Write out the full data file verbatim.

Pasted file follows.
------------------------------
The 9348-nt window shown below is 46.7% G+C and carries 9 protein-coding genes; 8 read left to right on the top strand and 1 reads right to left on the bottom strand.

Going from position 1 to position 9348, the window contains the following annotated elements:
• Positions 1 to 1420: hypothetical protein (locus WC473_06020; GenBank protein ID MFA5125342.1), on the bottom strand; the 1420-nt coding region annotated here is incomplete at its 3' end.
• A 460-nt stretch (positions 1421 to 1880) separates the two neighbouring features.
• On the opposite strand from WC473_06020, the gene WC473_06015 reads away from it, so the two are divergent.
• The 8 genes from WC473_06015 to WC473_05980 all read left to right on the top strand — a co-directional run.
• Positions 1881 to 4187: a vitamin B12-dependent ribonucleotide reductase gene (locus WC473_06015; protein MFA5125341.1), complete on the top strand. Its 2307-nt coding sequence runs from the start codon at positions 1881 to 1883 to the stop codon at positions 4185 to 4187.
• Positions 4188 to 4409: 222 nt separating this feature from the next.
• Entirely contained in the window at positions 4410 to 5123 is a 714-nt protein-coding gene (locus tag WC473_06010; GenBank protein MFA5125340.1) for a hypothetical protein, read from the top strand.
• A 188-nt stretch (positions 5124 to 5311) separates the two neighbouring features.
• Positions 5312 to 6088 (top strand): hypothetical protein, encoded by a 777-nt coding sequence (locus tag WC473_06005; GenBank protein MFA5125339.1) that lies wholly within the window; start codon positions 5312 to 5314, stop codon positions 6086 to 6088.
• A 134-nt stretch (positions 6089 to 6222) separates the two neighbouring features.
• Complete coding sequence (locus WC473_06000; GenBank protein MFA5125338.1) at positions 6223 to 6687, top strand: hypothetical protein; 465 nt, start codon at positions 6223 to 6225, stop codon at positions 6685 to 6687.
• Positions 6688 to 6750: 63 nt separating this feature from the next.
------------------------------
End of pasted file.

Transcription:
The 9348-nt window shown below is 46.7% G+C and carries 9 protein-coding genes; 8 read left to right on the top strand and 1 reads right to left on the bottom strand.

Going from position 1 to position 9348, the window contains the following annotated elements:
• Positions 1 to 1420: hypothetical protein (locus WC473_06020; GenBank protein ID MFA5125342.1), on the bottom strand; the 1420-nt coding region annotated here is incomplete at its 3' end.
• A 460-nt stretch (positions 1421 to 1880) separates the two neighbouring features.
• On the opposite strand from WC473_06020, the gene WC473_06015 reads away from it, so the two are divergent.
• The 8 genes from WC473_06015 to WC473_05980 all read left to right on the top strand — a co-directional run.
• Positions 1881 to 4187: a vitamin B12-dependent ribonucleotide reductase gene (locus WC473_06015; protein MFA5125341.1), complete on the top strand. Its 2307-nt coding sequence runs from the start codon at positions 1881 to 1883 to the stop codon at positions 4185 to 4187.
• Positions 4188 to 4409: 222 nt separating this feature from the next.
• Entirely contained in the window at positions 4410 to 5123 is a 714-nt protein-coding gene (locus tag WC473_06010; GenBank protein MFA5125340.1) for a hypothetical protein, read from the top strand.
• A 188-nt stretch (positions 5124 to 5311) separates the two neighbouring features.
• Positions 5312 to 6088 (top strand): hypothetical protein, encoded by a 777-nt coding sequence (locus tag WC473_06005; GenBank protein MFA5125339.1) that lies wholly within the window; start codon positions 5312 to 5314, stop codon positions 6086 to 6088.
• A 134-nt stretch (positions 6089 to 6222) separates the two neighbouring features.
• Complete coding sequence (locus WC473_06000; GenBank protein MFA5125338.1) at positions 6223 to 6687, top strand: hypothetical protein; 465 nt, start codon at positions 6223 to 6225, stop codon at positions 6685 to 6687.
• Positions 6688 to 6750: 63 nt separating this feature from the next.